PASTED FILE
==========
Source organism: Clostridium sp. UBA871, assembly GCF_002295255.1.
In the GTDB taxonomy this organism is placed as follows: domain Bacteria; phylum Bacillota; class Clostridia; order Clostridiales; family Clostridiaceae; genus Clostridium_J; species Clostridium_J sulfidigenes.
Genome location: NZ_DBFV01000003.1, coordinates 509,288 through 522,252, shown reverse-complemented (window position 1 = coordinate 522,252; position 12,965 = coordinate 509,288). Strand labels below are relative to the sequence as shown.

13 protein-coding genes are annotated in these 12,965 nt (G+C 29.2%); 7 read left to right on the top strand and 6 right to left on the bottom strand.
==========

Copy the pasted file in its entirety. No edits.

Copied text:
Source organism: Clostridium sp. UBA871, assembly GCF_002295255.1.
In the GTDB taxonomy this organism is placed as follows: domain Bacteria; phylum Bacillota; class Clostridia; order Clostridiales; family Clostridiaceae; genus Clostridium_J; species Clostridium_J sulfidigenes.
Genome location: NZ_DBFV01000003.1, coordinates 509,288 through 522,252, shown reverse-complemented (window position 1 = coordinate 522,252; position 12,965 = coordinate 509,288). Strand labels below are relative to the sequence as shown.

13 protein-coding genes are annotated in these 12,965 nt (G+C 29.2%); 7 read left to right on the top strand and 6 right to left on the bottom strand.